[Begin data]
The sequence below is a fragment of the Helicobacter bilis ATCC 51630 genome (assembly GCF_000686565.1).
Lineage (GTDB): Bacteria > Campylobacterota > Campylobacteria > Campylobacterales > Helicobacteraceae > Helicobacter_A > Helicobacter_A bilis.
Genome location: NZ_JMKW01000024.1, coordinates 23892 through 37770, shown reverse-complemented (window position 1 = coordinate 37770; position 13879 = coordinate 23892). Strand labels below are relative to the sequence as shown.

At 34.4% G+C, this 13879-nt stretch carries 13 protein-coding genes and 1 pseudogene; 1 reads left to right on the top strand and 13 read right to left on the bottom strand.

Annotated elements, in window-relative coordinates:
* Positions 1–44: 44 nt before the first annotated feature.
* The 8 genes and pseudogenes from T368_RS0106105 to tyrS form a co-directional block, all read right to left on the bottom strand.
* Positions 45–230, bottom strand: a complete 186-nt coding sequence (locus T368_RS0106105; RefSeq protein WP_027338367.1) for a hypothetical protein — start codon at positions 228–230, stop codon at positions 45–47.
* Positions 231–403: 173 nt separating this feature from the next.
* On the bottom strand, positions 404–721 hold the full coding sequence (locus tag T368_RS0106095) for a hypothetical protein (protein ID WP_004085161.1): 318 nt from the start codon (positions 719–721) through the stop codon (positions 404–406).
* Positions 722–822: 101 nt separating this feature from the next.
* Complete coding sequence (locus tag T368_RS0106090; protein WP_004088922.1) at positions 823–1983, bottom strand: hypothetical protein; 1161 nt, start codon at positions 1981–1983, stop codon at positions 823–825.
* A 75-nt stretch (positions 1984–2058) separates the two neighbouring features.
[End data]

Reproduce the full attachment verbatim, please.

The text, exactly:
The sequence below is a fragment of the Helicobacter bilis ATCC 51630 genome (assembly GCF_000686565.1).
Lineage (GTDB): Bacteria > Campylobacterota > Campylobacteria > Campylobacterales > Helicobacteraceae > Helicobacter_A > Helicobacter_A bilis.
Genome location: NZ_JMKW01000024.1, coordinates 23892 through 37770, shown reverse-complemented (window position 1 = coordinate 37770; position 13879 = coordinate 23892). Strand labels below are relative to the sequence as shown.

At 34.4% G+C, this 13879-nt stretch carries 13 protein-coding genes and 1 pseudogene; 1 reads left to right on the top strand and 13 read right to left on the bottom strand.

Annotated elements, in window-relative coordinates:
* Positions 1–44: 44 nt before the first annotated feature.
* The 8 genes and pseudogenes from T368_RS0106105 to tyrS form a co-directional block, all read right to left on the bottom strand.
* Positions 45–230, bottom strand: a complete 186-nt coding sequence (locus T368_RS0106105; RefSeq protein WP_027338367.1) for a hypothetical protein — start codon at positions 228–230, stop codon at positions 45–47.
* Positions 231–403: 173 nt separating this feature from the next.
* On the bottom strand, positions 404–721 hold the full coding sequence (locus tag T368_RS0106095) for a hypothetical protein (protein ID WP_004085161.1): 318 nt from the start codon (positions 719–721) through the stop codon (positions 404–406).
* Positions 722–822: 101 nt separating this feature from the next.
* Complete coding sequence (locus tag T368_RS0106090; protein WP_004088922.1) at positions 823–1983, bottom strand: hypothetical protein; 1161 nt, start codon at positions 1981–1983, stop codon at positions 823–825.
* A 75-nt stretch (positions 1984–2058) separates the two neighbouring features.